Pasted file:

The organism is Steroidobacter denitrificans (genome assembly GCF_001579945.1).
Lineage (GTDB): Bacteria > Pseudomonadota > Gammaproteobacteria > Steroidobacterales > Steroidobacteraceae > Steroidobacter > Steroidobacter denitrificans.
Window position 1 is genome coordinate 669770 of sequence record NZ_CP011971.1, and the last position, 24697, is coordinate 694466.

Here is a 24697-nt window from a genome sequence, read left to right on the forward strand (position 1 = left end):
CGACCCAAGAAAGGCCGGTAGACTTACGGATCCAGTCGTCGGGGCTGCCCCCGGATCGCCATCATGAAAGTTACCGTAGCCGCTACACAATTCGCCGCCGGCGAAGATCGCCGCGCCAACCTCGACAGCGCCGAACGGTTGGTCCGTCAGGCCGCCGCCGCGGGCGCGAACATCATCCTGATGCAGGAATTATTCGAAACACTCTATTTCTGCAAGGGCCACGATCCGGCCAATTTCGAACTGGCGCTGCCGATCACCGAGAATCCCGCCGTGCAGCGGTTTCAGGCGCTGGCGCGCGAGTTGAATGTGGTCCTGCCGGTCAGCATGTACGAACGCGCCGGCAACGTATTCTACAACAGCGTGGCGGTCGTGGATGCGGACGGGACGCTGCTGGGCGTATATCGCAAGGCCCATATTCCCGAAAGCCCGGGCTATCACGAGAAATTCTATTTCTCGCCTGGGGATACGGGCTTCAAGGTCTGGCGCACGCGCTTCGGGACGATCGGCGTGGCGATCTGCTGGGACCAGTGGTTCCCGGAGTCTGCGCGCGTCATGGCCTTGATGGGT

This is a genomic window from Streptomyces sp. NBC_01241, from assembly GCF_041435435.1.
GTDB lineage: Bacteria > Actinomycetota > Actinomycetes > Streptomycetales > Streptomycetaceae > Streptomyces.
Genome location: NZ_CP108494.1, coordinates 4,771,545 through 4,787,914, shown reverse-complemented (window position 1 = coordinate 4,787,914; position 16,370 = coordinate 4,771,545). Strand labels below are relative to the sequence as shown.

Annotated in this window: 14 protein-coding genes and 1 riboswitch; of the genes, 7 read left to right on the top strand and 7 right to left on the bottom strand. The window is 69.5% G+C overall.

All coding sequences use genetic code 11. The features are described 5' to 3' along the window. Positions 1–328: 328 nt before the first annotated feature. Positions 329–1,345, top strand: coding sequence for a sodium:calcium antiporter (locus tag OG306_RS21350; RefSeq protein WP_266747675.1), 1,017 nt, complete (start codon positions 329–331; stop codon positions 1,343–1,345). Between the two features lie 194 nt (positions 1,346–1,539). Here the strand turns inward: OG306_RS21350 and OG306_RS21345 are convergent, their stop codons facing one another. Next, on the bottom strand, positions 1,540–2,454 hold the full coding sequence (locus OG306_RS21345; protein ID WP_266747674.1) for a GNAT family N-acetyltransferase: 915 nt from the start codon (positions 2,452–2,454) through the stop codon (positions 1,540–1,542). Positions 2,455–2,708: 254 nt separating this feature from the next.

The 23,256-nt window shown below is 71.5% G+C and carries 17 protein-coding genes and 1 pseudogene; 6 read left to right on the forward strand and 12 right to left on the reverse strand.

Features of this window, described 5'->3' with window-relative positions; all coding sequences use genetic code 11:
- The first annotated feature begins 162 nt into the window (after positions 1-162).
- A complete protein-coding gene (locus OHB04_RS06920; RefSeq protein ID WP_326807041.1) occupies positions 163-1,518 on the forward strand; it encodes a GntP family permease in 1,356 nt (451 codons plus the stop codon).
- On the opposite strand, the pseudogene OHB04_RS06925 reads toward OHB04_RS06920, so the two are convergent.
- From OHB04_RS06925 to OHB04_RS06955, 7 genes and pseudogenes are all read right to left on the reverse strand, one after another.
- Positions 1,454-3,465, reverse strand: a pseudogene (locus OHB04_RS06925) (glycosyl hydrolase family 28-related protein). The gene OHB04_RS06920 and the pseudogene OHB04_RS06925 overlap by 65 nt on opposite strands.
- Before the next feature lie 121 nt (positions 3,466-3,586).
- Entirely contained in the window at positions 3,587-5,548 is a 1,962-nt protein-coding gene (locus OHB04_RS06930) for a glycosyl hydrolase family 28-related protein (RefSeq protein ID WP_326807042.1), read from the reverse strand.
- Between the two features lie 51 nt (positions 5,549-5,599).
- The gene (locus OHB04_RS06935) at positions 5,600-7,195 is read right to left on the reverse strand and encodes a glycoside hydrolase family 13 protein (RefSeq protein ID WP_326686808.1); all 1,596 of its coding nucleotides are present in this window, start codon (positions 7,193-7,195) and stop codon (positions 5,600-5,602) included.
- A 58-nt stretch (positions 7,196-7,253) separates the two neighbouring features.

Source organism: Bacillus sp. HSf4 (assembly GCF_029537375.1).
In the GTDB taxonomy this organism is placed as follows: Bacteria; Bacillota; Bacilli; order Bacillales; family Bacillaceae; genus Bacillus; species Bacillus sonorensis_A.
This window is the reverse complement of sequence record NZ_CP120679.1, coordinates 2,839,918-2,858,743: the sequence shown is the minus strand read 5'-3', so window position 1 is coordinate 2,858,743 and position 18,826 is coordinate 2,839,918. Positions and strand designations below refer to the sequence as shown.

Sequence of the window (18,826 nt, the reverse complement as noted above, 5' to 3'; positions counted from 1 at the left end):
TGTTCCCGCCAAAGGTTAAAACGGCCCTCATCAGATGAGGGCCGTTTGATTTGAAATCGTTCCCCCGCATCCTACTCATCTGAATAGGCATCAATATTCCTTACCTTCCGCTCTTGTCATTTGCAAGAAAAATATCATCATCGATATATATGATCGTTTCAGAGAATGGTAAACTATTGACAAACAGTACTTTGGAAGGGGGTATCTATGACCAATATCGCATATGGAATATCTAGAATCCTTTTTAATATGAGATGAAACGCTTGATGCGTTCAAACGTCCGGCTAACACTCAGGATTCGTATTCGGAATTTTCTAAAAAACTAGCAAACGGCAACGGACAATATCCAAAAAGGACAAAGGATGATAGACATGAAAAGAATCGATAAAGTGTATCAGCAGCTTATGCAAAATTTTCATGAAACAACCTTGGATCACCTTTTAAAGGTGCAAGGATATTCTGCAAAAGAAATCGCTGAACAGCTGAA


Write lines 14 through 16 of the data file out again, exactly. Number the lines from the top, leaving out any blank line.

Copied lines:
- A complete protein-coding gene (locus OHB04_RS06920; RefSeq protein ID WP_326807041.1) occupies positions 163-1,518 on the forward strand; it encodes a GntP family permease in 1,356 nt (451 codons plus the stop codon).
- On the opposite strand, the pseudogene OHB04_RS06925 reads toward OHB04_RS06920, so the two are convergent.
- From OHB04_RS06925 to OHB04_RS06955, 7 genes and pseudogenes are all read right to left on the reverse strand, one after another.